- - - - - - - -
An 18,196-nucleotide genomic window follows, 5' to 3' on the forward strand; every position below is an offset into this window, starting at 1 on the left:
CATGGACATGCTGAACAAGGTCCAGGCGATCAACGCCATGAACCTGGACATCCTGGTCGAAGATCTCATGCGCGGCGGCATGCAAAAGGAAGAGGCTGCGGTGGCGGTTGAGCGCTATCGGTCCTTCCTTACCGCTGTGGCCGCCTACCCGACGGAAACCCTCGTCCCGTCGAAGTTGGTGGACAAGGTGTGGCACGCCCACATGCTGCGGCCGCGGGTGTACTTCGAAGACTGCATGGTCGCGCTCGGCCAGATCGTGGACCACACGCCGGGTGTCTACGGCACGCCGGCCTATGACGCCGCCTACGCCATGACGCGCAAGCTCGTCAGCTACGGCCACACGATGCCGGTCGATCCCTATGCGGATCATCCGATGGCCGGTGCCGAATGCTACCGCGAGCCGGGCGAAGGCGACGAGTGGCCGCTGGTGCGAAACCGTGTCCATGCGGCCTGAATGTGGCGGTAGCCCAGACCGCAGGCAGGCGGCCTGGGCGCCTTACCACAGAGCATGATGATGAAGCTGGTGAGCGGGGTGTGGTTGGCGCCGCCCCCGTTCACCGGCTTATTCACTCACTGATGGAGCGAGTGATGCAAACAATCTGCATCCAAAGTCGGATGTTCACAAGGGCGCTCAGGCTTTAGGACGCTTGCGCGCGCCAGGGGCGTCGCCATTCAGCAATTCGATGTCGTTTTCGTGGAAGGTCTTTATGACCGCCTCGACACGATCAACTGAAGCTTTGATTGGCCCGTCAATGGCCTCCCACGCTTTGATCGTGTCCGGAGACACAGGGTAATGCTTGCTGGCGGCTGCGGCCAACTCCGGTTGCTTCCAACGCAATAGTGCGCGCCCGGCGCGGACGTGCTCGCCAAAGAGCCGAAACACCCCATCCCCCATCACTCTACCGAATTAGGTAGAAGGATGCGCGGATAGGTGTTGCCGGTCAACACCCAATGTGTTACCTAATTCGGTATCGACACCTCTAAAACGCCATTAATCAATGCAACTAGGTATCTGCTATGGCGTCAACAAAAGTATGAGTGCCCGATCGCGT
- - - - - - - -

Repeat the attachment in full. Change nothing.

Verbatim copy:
An 18,196-nucleotide genomic window follows, 5' to 3' on the forward strand; every position below is an offset into this window, starting at 1 on the left:
CATGGACATGCTGAACAAGGTCCAGGCGATCAACGCCATGAACCTGGACATCCTGGTCGAAGATCTCATGCGCGGCGGCATGCAAAAGGAAGAGGCTGCGGTGGCGGTTGAGCGCTATCGGTCCTTCCTTACCGCTGTGGCCGCCTACCCGACGGAAACCCTCGTCCCGTCGAAGTTGGTGGACAAGGTGTGGCACGCCCACATGCTGCGGCCGCGGGTGTACTTCGAAGACTGCATGGTCGCGCTCGGCCAGATCGTGGACCACACGCCGGGTGTCTACGGCACGCCGGCCTATGACGCCGCCTACGCCATGACGCGCAAGCTCGTCAGCTACGGCCACACGATGCCGGTCGATCCCTATGCGGATCATCCGATGGCCGGTGCCGAATGCTACCGCGAGCCGGGCGAAGGCGACGAGTGGCCGCTGGTGCGAAACCGTGTCCATGCGGCCTGAATGTGGCGGTAGCCCAGACCGCAGGCAGGCGGCCTGGGCGCCTTACCACAGAGCATGATGATGAAGCTGGTGAGCGGGGTGTGGTTGGCGCCGCCCCCGTTCACCGGCTTATTCACTCACTGATGGAGCGAGTGATGCAAACAATCTGCATCCAAAGTCGGATGTTCACAAGGGCGCTCAGGCTTTAGGACGCTTGCGCGCGCCAGGGGCGTCGCCATTCAGCAATTCGATGTCGTTTTCGTGGAAGGTCTTTATGACCGCCTCGACACGATCAACTGAAGCTTTGATTGGCCCGTCAATGGCCTCCCACGCTTTGATCGTGTCCGGAGACACAGGGTAATGCTTGCTGGCGGCTGCGGCCAACTCCGGTTGCTTCCAACGCAATAGTGCGCGCCCGGCGCGGACGTGCTCGCCAAAGAGCCGAAACACCCCATCCCCCATCACTCTACCGAATTAGGTAGAAGGATGCGCGGATAGGTGTTGCCGGTCAACACCCAATGTGTTACCTAATTCGGTATCGACACCTCTAAAACGCCATTAATCAATGCAACTAGGTATCTGCTATGGCGTCAACAAAAGTATGAGTGCCCGATCGCGT